How do you review a suicide note? On Sarah Kane and the myth of troubled women

Published in What's on stage on May 20, 2016

How do you review a suicide note? This was the question asked at the premiere of Sarah Kane’s final play, 4.48 Psychosis, at the Royal Court in 2000 – most famously in Michael Billington’s oft-cited review. With a new opera version about to open, this question is no less troubling today. Continue reading “How do you review a suicide note? On Sarah Kane and the myth of troubled women”

How female artists are turbocharging their live shows

Published in The Independent on March 18, 2016

Record an album. Take it on tour, faithfully performing singles and favourites interspersed with old hits. Sell records. Repeat. That’s the basic formula. But, increasingly, just playing your album live is not enough; we’re seeing a rise in more inventive, odder live shows, that owe a debt to performance art. And it seems to be a particular trend among smart, interesting female artists. Continue reading “How female artists are turbocharging their live shows”

Savages on writing love songs, not drinking, the term ‘strong woman’, and playing Paris after the attacks

Published in The Independent on Sunday on January 10, 2016

Releasing an album of love songs is not the next move anyone expected from Savages. The four-piece burst on to the music scene in 2012, with dark, angry, noisy post-punk; soon winning a reputation for blazingly intense, immersive live shows, the quartet of Ayse Hassan, Fay Milton, Gemma Thompson, Jehnny Beth were as severe as their styling – they dressed all in black – and were duly hailed as the latest saviours of rock’n’roll. Continue reading “Savages on writing love songs, not drinking, the term ‘strong woman’, and playing Paris after the attacks”

Why Welsh language pop is music to our ears

It may be a native tongue of our landmass, but for many in Britain the Welsh language sounds pure tongue-twister. That sing-song tone, that Celtic lilt; the spittle-flecking double-Ls and guttural back-of-throat vowels… And yet Welsh also holds a real fascination – especially when married to that universal language: music. Continue reading “Why Welsh language pop is music to our ears”

The rise of New Year’s Day clubbing

Published in Refinery29 on December 29, 2015

New Year’s Day: hangover chill day on the sofa, with a box set and the leftover Quality Street, watching shit films and bemoaning the fact that you’re starting the year not as your best self… right? Wrong. New Year’s Day is now the perfect occasion… to go clubbing. Continue reading “The rise of New Year’s Day clubbing”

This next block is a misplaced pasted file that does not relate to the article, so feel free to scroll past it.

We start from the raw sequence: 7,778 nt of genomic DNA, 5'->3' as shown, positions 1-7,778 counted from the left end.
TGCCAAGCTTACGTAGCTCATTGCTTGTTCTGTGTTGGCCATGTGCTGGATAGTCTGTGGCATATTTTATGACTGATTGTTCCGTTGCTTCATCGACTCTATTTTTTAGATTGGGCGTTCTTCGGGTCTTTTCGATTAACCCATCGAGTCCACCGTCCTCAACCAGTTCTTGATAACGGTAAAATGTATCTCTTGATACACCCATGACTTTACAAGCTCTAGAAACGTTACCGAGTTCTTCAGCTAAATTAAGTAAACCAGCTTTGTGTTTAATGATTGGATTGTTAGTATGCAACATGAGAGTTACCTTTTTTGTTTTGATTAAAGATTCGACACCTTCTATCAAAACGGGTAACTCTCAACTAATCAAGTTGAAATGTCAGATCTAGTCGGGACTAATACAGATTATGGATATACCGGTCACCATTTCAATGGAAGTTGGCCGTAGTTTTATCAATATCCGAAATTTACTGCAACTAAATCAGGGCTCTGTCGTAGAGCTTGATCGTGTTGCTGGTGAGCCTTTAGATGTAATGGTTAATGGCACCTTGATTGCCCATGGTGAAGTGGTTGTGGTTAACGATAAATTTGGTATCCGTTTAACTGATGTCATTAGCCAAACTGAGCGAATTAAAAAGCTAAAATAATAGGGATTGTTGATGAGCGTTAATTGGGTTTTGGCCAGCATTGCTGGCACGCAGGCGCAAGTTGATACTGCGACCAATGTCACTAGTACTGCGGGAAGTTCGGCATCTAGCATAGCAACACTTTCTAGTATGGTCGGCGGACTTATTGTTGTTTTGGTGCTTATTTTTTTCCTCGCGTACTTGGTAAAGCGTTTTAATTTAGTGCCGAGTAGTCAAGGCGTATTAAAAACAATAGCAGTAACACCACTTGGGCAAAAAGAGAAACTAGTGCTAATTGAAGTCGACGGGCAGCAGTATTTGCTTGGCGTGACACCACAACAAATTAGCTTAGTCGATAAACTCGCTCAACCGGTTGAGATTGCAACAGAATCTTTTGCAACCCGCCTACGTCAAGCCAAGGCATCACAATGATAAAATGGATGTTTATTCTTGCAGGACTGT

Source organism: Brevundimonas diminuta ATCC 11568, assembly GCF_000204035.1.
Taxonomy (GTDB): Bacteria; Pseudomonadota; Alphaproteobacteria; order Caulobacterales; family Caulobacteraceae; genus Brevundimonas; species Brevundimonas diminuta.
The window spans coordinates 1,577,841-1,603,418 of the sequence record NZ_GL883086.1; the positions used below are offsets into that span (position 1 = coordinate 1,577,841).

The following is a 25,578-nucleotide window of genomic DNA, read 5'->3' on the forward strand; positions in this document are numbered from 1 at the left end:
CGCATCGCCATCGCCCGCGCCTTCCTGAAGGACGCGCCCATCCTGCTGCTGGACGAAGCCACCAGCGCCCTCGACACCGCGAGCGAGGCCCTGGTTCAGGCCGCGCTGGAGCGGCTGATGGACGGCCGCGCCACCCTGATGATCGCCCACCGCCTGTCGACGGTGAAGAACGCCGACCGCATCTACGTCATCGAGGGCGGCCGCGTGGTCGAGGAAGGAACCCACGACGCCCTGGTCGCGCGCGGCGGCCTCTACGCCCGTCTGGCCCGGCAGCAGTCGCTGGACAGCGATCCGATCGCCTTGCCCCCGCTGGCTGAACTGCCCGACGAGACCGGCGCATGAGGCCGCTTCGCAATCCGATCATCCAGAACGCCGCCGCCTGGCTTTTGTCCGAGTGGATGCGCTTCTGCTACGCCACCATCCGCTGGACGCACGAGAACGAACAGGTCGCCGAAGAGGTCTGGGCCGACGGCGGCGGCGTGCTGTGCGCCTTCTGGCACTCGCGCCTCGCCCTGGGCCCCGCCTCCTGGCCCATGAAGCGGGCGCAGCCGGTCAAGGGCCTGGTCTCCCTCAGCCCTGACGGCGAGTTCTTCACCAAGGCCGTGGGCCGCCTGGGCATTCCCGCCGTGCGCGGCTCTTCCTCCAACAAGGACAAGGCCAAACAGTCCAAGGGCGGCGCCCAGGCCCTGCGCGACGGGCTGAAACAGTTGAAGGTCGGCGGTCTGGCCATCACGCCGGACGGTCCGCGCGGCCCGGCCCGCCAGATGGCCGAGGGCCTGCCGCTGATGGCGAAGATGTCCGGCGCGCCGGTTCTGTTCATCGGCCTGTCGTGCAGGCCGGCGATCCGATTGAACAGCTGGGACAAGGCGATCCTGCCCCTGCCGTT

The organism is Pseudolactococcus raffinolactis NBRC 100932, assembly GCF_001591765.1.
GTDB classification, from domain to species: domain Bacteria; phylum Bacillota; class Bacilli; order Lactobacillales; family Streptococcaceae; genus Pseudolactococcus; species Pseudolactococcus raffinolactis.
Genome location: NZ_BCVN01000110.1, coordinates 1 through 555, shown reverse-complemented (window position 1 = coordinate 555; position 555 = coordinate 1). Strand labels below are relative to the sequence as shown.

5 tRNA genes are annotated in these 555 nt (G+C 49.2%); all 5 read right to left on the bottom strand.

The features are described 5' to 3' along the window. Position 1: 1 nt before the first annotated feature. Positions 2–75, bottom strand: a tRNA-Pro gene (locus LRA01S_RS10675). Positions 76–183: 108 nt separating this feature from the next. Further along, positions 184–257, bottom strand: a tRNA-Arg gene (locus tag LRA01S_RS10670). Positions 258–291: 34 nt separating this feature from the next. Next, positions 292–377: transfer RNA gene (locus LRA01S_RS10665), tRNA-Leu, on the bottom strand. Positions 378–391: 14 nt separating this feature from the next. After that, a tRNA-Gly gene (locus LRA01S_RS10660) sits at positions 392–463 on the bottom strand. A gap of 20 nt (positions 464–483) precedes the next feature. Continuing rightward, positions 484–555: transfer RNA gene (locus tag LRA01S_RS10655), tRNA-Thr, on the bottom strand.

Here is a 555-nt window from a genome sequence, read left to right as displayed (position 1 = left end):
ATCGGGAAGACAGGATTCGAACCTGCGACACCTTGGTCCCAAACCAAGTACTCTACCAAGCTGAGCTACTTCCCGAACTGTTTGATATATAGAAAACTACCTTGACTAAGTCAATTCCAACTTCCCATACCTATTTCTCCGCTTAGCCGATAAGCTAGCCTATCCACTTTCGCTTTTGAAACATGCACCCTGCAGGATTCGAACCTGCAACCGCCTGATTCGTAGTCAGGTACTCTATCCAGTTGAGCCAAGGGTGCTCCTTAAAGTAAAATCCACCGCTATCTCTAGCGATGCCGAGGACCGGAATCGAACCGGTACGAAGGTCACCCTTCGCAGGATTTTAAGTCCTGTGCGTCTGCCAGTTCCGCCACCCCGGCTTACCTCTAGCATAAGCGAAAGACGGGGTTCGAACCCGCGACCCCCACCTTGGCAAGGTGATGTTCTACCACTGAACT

Review: The Insatiable, Inflatable Candylion, SSE Swalec Stadum

Published in The Independent on December 20, 2015

Only the imagination of Gruff Rhys could have come up with this singular show. He expands his 2007 album Candylion into a psychedelic fable – for all the family! Billed by National Theatre Wales as a “theatre gig”, live music propels the story, with the audience standing or moving about the space. Continue reading “Review: The Insatiable, Inflatable Candylion, SSE Swalec Stadum”

Johnny Flynn, interview: ‘I’m just a glutton for experience’

Published in Evening Standard on November 26, 2015

Johnny Flynn has what you might call a restless creativity. He’s an actor of British theatre, American movies and international sitcoms but a musician too, singing as the frontman of his band The Sussex Wit, scoring BBC4’s Detectorists and composing Renaissance music for Shakespeare’s Globe. He’s even in talks to write his own musical. Continue reading “Johnny Flynn, interview: ‘I’m just a glutton for experience’”

Mogwai interview: zombie drama gives band a new lease of life

Published in The Independent on Sunday on October 25, 2015

The brilliance of French zombie drama The Returned – which has just, well, returned for Series 2 – is its creepy understatement. The deceased don’t gurgle or stagger; they seek out loved ones, and slide eerily back into their lives. Shot at dusk, every scene is spookily half-lit; just right for the half-living. Then there’s the score from Glasgow post-rockers Mogwai: a chillingly effective mix of subtle, icy melodies, ominous ambient electronics and swells of guitar. Continue reading “Mogwai interview: zombie drama gives band a new lease of life”

Anna Calvi interview

Published in The Independent on Sunday on August 16, 2015

When she steps on stage, Anna Calvi is utterly fearless. “It’s the area in my life where I’m the closest to the superhero version of myself,” says the guitarist and singer, currently on tour, with two albums and an EP behind her. “I feel very in control of what I’m doing but at the same time I can really let go… let go of the worry that I have, my anxiety. It’s very cathartic.” Continue reading “Anna Calvi interview”

Beth Jeans Houghton on Du Blonde, her nervous breakdown and industry sexism

Published in The Independent on June 6, 2015

“We were on tour, and I had really bad death anxiety for about five days, and I hadn’t slept, and I was just going insane – I felt like my brain was spilling out of my head.” Beth Jeans Houghton pauses, and adds: “It was probably the best thing that ever happened to me.” Continue reading “Beth Jeans Houghton on Du Blonde, her nervous breakdown and industry sexism”